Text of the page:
The construction completed in January, 2012. Yet, this is one rehab project that began fostering special relationships well before the construction was complete. The first residents moved in February 2014, and just as we reported earlier this year on the Pescadero Lofts in Santa Barbara, CA, protections are in place to insure that the housing and services provided therein are fair & self-sustaining. Each applicant must show proof of income that is less than 60% of the median income (less than $30,960 for a single person). Accepted residents are required to pay 30% of their monthly income in rent. Success of residents is not hindered, though. If a resident begins to make over 60% of the area’s median income, then he/she is provided the opportunity to stay in the building at the full rental price of $790 per month. The community now sees the population within, as good neighbors, who are now in a position to be positive contributors to the society who once had cause to judge them so differently.

Related: Doing Well While Doing Good

Long considered a blight to the neighborhood, the 85 year old Diplomat Hotel was a fire trap, and an eyesore to the community. Since the Buffett Place rehab project's transformation completed, he populations most likely to become homeless, now have a place to call home. Not just a hostel, but a home. Refurbished and remaining rich in history, the supportive housing of Buffet Place serves as an artistic & inspiring, beautiful quality home for over 51 people with mental illness.  Along with the furnished studio apartments, a computer lab, community rooms, a small gym and a rooftop garden. On the ground floor, two retail shops now operate, including Urban Meadows, an 1800 sq foot flower shop run by Thresholds to engage the residents, and serve as a reminder to neighbors that this is no longer a side of the street to avoid.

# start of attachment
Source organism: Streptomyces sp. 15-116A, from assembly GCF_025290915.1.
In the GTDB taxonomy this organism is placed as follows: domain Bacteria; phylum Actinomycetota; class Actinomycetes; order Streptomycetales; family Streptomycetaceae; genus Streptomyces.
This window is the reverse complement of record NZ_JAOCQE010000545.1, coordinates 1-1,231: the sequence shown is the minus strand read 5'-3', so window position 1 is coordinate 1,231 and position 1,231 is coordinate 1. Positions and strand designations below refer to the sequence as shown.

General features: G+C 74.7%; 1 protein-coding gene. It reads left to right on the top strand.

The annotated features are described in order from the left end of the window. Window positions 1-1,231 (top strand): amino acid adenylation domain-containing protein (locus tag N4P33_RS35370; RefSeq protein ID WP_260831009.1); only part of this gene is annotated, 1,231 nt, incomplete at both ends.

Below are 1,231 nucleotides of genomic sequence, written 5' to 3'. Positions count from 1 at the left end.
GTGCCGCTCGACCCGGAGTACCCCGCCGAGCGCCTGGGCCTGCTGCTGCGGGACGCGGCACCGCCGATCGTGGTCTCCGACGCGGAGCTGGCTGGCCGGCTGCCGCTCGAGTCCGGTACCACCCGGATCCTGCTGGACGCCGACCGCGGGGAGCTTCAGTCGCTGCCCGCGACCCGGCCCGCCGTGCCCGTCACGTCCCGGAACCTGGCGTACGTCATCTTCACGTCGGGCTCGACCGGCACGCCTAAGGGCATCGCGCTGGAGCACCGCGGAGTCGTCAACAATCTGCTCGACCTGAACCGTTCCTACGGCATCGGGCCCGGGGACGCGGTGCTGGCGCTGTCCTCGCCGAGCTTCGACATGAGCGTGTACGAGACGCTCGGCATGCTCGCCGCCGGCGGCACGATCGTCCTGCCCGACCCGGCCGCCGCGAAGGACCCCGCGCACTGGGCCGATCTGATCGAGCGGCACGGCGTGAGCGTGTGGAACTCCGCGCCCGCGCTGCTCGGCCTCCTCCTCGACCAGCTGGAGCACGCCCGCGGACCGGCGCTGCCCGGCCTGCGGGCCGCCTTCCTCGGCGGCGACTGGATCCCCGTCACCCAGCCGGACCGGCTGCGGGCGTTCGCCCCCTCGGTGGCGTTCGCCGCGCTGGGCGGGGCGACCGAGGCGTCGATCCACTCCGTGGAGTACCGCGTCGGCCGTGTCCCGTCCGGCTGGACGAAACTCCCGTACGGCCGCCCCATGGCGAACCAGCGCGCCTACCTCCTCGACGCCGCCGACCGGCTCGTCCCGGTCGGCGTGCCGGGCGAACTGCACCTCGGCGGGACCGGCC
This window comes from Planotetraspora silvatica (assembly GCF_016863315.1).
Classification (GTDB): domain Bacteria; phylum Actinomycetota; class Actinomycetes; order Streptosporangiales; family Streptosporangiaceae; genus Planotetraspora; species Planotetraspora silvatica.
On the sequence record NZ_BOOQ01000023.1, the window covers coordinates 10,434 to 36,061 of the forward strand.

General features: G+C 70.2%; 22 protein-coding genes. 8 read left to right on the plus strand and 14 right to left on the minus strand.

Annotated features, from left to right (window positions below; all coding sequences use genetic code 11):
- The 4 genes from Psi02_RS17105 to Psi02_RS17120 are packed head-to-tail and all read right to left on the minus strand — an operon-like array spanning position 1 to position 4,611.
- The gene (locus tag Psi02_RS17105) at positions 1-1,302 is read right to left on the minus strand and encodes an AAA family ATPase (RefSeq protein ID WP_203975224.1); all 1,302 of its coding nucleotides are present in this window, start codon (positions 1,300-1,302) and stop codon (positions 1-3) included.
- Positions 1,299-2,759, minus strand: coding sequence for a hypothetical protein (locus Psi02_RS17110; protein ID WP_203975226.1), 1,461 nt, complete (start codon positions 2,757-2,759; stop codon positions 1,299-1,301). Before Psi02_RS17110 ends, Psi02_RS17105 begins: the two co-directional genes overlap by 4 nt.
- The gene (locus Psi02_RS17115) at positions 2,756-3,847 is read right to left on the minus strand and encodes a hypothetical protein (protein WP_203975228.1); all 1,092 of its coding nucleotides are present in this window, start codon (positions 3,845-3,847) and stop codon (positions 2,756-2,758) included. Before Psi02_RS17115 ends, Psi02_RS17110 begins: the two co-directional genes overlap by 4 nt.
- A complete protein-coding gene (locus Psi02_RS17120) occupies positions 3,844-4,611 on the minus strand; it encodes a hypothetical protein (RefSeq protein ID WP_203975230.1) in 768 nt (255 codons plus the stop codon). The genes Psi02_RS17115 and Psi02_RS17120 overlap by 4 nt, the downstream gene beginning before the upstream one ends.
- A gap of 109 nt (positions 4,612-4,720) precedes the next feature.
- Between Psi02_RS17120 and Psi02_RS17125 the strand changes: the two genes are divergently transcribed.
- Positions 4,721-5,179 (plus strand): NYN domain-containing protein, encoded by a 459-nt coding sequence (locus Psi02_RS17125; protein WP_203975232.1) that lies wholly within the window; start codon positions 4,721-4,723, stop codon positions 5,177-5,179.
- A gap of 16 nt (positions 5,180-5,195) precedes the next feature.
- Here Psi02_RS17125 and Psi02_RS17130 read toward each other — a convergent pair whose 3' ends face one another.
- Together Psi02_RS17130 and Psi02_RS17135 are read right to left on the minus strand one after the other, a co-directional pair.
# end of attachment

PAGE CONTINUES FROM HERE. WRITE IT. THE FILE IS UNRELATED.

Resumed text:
rehab project Before
rehab project After










Greystone History

Just like the Brownstone blocks of New York, the term “Greystones” refers to a building style, defining Chicago communities. With masonry buildings and Bedford Limestone facades, the nearly 30,000 remaining Chicago Greystones hold much history, and promise for profitable futures. Greystones became popular as the post-fire housing crisis ensued. The look of single family residences were still in demand, while accommodation to the city’s density had to be tackles as well.  The stacked apartment units of the Chicago Greystones was the best solution. One that has now, for the most part, withstood the test of time. Characteristically following identical floor plans, with the facades varying just enough to support the unique ness of each, allowed for the building methods and materials to be repeated. Greystone builders soon became romanced by the ease and convenience, while homeowners still benefit from this concept, in the cost effective refurbishing.  The basements are set just under the 4’ foot frost-line, and first floor just above the water table to reduce the risk of flooding & serve as a more imposing external appeal. As an added zoning benefit, maximum floor space calculations don’t include floor space that is located 50% below the ground level outside. So, the basement is deemed “free”, or non existent.   With the goal of creating independence and valuable contribution to society. Definitely an investment in the community, and in the preservation of a great Greystone that could have been lost to demolition due to disrepair. According to Van Calvin, a Greystone activist, engaged in the North Lawndale preservation movement, the dignified housing opportunities and preservation of history, Greystones “provide community stability.”

Read: 5 Features of High-Quality Architecture